U.N. pressed to see whether chemical weapons being used
WASHINGTON – The British and French governments have asked the United Nations to investigate what they believe is credible evidence that the Syrian regime has used small amounts of chemical weapons in recent months, officials said Thursday.
The evidence, including soil samples and witness testimony, is not definitive. But the concerns are such that “we are pressing the United Nations to investigate further and raising our concerns with international partners,” said a British diplomat who requested anonymity in addressing a sensitive matter.
President Barack Obama has said any use of chemical weapons by Syrian President Bashar Assad’s regime would be a “game changer,” although he hasn’t said how the United States would respond. Other U.S. officials have called it a “red line.”
The Pentagon’s move to send about 200 troops to neighboring Jordan, disclosed by Defense Secretary Chuck Hagel on Wednesday, gives the U.S. a military option if it decides one is warranted. The small force can pave the way for a rapid buildup of a much larger contingent.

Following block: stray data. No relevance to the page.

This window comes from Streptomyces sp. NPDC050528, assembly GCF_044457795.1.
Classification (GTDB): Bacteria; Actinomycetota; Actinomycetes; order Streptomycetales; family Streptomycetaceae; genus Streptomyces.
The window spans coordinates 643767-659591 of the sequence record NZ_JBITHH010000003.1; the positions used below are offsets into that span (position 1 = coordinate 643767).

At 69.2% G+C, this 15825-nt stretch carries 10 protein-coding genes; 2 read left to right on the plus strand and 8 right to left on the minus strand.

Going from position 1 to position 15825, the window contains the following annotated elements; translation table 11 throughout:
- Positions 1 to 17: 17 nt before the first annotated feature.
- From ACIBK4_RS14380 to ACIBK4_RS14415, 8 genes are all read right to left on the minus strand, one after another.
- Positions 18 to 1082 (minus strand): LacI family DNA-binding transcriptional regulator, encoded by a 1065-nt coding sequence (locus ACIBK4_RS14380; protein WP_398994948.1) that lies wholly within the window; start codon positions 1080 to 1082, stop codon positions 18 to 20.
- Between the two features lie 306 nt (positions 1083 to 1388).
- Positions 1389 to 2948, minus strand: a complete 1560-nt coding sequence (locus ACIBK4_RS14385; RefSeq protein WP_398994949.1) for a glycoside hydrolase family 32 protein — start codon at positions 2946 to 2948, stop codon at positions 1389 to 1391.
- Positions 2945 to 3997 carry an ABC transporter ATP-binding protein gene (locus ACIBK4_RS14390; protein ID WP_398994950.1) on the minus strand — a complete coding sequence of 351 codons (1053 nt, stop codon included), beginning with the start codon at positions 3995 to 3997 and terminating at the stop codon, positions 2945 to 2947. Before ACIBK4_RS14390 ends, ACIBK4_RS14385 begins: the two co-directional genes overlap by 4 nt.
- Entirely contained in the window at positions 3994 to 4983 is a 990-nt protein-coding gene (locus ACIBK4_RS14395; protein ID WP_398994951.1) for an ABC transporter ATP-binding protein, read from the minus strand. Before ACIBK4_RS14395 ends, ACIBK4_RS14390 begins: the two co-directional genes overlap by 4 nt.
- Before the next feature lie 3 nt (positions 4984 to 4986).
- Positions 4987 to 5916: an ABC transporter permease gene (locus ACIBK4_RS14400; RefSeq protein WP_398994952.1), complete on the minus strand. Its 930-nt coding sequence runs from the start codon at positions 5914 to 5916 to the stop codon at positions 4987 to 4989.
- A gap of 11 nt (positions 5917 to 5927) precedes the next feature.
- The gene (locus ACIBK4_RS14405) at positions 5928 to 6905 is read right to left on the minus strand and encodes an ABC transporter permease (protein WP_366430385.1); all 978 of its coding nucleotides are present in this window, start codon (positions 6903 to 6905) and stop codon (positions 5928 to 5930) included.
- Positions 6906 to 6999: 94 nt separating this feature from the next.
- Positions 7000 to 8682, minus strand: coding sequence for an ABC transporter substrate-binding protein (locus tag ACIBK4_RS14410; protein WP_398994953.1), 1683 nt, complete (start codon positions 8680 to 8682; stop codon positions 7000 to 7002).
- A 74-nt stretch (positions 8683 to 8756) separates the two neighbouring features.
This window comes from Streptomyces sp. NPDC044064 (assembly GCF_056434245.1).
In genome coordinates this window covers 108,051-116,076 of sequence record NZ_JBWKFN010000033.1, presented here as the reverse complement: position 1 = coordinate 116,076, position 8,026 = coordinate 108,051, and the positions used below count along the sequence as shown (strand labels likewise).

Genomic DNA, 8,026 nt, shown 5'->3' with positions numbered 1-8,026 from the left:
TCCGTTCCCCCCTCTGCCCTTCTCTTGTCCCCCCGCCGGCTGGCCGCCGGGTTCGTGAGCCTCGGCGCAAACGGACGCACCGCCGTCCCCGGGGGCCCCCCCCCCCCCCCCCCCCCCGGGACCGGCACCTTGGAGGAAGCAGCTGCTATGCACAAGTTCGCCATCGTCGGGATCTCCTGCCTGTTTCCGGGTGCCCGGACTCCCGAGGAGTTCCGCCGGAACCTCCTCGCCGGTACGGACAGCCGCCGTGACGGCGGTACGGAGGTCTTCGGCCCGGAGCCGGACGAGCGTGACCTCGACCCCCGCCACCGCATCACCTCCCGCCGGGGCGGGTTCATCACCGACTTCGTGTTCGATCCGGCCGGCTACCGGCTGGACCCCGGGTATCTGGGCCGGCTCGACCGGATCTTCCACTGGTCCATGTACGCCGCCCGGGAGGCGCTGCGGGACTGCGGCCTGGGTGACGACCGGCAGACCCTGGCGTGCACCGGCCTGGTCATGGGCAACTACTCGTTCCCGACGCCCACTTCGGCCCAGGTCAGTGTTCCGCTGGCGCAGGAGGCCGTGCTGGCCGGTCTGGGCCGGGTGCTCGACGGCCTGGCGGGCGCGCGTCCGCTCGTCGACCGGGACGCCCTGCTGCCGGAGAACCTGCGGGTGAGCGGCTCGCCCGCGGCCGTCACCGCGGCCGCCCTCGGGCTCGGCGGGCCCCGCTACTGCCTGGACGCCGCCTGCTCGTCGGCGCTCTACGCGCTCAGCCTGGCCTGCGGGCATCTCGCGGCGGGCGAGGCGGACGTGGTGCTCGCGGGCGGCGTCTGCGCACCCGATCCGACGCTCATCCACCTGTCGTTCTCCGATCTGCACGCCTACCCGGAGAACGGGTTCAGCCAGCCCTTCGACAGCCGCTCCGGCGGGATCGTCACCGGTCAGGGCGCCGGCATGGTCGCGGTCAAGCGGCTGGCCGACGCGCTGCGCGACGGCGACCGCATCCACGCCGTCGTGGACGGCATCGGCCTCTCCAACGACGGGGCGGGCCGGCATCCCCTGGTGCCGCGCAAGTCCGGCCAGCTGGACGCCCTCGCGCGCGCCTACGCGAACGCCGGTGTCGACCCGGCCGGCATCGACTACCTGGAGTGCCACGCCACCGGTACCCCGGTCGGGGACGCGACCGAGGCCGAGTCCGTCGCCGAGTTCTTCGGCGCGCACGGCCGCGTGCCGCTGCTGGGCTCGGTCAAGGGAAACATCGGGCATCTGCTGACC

A U.S. official, speaking on condition of anonymity in discussing intelligence matters, said there was no consensus within the U.S. intelligence community about the possible use of chemical weapons in Syria. “But there are growing concerns that chemical weapons may have been used … in a limited way,” the official said.
Asked about the matter Thursday by members of the Senate Armed Services Committee, James Clapper, the director of national intelligence, said he could not discuss it in public.
Luxembourg, South Korea and Japan also have asked the United Nations to investigate, diplomats said.
Some diplomats believe Syria is testing the U.S. and its partners by using the weapons in small amounts to see what sort of response ensues.
An estimated 70,000 people have died in the Syrian conflict.
The Times of London reported Saturday that soil samples smuggled out of Syria in a British operation showed trace evidence of an unspecified chemical agent.
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